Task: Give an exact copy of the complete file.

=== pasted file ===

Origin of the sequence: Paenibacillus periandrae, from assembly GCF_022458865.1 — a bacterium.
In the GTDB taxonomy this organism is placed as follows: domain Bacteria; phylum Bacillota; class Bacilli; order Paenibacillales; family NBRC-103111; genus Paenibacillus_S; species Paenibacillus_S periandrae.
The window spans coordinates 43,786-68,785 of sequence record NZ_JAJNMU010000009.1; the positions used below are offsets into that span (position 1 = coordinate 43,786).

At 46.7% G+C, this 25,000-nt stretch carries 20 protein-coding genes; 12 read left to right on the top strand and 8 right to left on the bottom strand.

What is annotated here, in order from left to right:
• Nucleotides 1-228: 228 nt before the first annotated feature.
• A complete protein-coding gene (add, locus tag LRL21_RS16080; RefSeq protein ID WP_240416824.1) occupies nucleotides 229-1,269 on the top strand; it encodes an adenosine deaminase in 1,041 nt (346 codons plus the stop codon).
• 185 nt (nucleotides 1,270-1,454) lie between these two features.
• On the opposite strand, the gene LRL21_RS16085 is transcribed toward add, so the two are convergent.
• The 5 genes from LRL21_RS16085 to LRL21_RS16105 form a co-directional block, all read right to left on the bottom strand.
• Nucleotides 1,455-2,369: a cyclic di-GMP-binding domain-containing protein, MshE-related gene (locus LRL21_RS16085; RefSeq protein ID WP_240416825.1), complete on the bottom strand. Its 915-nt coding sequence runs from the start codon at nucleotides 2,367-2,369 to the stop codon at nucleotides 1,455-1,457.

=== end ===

Origin of the sequence: Paenibacillus periandrae, from assembly GCF_022458865.1 — a bacterium.
In the GTDB taxonomy this organism is placed as follows: domain Bacteria; phylum Bacillota; class Bacilli; order Paenibacillales; family NBRC-103111; genus Paenibacillus_S; species Paenibacillus_S periandrae.
The window spans coordinates 43,786-68,785 of sequence record NZ_JAJNMU010000009.1; the positions used below are offsets into that span (position 1 = coordinate 43,786).

At 46.7% G+C, this 25,000-nt stretch carries 20 protein-coding genes; 12 read left to right on the top strand and 8 right to left on the bottom strand.

What is annotated here, in order from left to right:
• Nucleotides 1-228: 228 nt before the first annotated feature.
• A complete protein-coding gene (add, locus tag LRL21_RS16080; RefSeq protein ID WP_240416824.1) occupies nucleotides 229-1,269 on the top strand; it encodes an adenosine deaminase in 1,041 nt (346 codons plus the stop codon).
• 185 nt (nucleotides 1,270-1,454) lie between these two features.
• On the opposite strand, the gene LRL21_RS16085 is transcribed toward add, so the two are convergent.
• The 5 genes from LRL21_RS16085 to LRL21_RS16105 form a co-directional block, all read right to left on the bottom strand.
• Nucleotides 1,455-2,369: a cyclic di-GMP-binding domain-containing protein, MshE-related gene (locus LRL21_RS16085; RefSeq protein ID WP_240416825.1), complete on the bottom strand. Its 915-nt coding sequence runs from the start codon at nucleotides 2,367-2,369 to the stop codon at nucleotides 1,455-1,457.